I think part of the problem is that you can’t just hand an iPad or a stack of iPads to teachers and expect them to be able to use them properly to teach their students. iPads and the apps they contain are tools that can, when properly deployed with an MDM (mobile device manager) and centralized management of the iPads, be an amazing tool to enhance learning and teaching.

    The problem is that the management tools being available and the IT involvement with teachers. I am in a fortunate position to be deploying to a small school, and have, as an IT person, a close relationship with both the teachers and students. I am giving them the available tools so that “worrying about pornography” isn’t even a thought, because it’s not even possible with our web filtering tools

    The facts are also that with any technology deployment, especially new deployment, at least 35% of your budget should be focused on professional development. Period. You can’t just put an iPad cart into a teacher’s classroom and say “USE IT.” You have to show them how to use it. You have to show them that it can be a tool to create, a tool to enhance how they see the world, and a tool to communicate.

    It’s meant to enhance learning, not replace teachers. Students can be more engaged with iPads with their teachers. They’re not going to babysit. If you’re teaching right, you’re using it to just engage in a different way.

    • http://spindlewidget.com Gin Ferrara

      I agree — the biggest challenge I have seen over the years is when a school makes a huge technology investment, but does not back it up with professional development or curriculum support.

  • KC

    I try to restrict my four year old’s access to computer and TV. I am not a big fan of these educational apps although my school district seems to be pushing them for the older kids. In fact, just watching kids’ on the street glued to their phones is enough to convince me that technology and education don’t mix. When I was a kid, it was the video games and television — I used to play 8 hours of console-game a day. With my younger siblings, it was the social networks and online games. With my kid it will probably be apps or whatever is next. I see a lot of flow of information but little creativity in what these kids are doing. My own view is that educational apps are just a gateway to these less desirable activities and should be discouraged, at least until they are old enough to know how to handle the excess information, say high school. Not that I am technophobe — I do programming for a living — I just think technology is unnecessary evil in the education process.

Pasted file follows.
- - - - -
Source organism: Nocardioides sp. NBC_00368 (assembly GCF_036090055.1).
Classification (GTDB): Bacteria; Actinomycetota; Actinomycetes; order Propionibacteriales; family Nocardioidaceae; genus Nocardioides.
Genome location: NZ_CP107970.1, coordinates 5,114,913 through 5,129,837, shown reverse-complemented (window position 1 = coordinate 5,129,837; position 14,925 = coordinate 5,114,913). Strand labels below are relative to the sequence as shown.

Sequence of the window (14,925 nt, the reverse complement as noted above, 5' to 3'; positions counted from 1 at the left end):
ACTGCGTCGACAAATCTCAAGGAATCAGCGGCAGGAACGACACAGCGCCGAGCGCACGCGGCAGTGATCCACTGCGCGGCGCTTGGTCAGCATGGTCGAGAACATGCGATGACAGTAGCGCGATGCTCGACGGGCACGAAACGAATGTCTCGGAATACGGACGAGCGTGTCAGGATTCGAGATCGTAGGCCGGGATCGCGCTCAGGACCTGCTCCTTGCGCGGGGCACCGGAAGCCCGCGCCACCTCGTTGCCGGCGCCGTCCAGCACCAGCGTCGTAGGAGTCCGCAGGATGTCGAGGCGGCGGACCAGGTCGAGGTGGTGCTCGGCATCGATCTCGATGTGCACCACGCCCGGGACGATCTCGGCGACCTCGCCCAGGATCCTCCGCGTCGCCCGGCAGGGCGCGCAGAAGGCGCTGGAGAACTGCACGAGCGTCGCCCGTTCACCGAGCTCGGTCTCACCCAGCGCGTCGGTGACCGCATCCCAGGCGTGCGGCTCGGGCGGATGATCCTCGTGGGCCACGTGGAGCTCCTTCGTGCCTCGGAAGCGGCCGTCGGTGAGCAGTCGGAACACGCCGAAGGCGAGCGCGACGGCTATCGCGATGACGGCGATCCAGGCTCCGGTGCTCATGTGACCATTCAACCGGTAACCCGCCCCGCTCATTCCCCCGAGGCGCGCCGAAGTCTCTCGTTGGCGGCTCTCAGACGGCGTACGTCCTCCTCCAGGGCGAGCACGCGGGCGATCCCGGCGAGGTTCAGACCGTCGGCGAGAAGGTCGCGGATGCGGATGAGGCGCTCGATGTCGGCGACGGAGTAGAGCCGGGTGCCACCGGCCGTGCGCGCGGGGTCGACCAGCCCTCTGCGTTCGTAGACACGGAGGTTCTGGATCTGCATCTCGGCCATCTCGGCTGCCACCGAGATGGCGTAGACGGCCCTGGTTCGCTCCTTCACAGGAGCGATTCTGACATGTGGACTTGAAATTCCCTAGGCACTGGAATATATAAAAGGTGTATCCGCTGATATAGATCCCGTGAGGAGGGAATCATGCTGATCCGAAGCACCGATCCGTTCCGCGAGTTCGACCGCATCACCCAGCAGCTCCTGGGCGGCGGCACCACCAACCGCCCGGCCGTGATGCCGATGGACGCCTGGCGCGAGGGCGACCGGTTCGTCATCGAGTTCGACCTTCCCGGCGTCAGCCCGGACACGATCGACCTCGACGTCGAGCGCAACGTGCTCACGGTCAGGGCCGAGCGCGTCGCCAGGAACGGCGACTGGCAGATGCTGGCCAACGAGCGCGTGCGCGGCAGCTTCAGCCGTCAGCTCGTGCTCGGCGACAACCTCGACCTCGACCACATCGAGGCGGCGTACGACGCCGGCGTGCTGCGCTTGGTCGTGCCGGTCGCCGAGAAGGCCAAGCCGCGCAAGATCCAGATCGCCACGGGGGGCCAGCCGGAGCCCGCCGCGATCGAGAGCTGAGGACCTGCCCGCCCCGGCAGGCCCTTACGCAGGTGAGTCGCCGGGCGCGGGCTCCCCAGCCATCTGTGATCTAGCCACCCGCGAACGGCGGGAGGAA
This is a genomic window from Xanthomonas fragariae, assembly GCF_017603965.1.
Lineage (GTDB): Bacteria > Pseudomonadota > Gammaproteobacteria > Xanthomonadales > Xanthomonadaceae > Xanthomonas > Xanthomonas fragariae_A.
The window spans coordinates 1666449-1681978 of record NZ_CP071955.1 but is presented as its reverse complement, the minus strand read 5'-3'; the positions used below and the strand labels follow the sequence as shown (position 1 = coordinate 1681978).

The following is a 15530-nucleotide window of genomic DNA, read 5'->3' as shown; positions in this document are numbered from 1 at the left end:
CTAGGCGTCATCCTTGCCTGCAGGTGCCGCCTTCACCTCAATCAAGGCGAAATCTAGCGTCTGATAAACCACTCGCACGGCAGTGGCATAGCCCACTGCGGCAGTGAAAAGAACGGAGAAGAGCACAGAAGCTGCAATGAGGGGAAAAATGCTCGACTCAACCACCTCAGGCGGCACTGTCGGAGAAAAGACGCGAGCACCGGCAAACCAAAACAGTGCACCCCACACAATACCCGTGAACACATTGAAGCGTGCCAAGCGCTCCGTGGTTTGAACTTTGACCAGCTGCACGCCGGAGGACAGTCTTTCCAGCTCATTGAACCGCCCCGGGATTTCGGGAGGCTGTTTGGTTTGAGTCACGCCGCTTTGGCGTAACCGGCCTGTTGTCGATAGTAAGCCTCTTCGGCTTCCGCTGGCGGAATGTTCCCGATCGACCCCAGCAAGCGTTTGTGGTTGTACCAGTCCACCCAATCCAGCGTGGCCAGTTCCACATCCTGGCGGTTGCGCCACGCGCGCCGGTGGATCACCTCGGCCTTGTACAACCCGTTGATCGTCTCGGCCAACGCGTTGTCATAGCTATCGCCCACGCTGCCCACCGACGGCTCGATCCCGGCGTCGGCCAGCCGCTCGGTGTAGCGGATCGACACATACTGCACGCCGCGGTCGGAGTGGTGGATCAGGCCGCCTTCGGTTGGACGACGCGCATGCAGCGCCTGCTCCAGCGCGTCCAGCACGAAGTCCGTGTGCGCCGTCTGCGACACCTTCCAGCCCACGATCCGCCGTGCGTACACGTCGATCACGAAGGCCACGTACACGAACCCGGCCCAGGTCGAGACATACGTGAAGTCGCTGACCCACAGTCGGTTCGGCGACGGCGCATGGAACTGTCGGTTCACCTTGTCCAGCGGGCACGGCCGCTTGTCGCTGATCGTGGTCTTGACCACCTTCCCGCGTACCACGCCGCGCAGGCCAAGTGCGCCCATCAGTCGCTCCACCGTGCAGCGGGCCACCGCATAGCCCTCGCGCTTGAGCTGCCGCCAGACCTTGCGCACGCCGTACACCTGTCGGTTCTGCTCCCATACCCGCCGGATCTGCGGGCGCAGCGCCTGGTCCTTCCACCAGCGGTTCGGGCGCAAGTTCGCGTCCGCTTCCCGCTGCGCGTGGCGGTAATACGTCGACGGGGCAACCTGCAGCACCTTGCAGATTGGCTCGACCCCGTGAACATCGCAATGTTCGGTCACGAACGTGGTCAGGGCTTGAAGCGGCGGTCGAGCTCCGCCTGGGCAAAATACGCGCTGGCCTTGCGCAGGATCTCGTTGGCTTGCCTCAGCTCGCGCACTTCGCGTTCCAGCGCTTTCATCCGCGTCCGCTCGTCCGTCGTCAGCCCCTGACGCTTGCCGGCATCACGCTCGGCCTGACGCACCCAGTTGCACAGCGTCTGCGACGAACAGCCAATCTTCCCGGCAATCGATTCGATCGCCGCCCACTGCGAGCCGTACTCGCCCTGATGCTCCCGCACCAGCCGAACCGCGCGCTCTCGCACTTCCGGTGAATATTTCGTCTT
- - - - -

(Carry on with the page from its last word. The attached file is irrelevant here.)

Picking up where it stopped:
What I have learned from my son is that all he needs are easy access to play-things at anytime plus other persons (adults or kids) to play with. He can play with practically anything. It is my role to give structure and meaning to his seemingly chaotic play in order to teach him different lessons that hopefully he will remember. For example, just think about how you would teach a little kid the letter A. Trust me, sit them in front of a TV or book and repeat ‘A is for apple’ is not going to get very far. Sing along and story-time works a lot better but still not enough. However, if you allow him to discover the letter A, say by surrounding him with objects that starts with the letter A and let him discover it, then it is a completely different experience for him and it can be a lot of fun. This is why my school sends notices to parent on what lessons they will be focusing on each week so that I can coordinate mine with theirs. I believe similar methodology can be adopted to older kids with more mature lessons. For example, how do you teach elementary school kids arithmetic? Just take them to shop at supermarket and blur the lesson with physical activity; Market is the birthplace of arithmetic after all.

    So start paying teachers and stop wasting money on technology!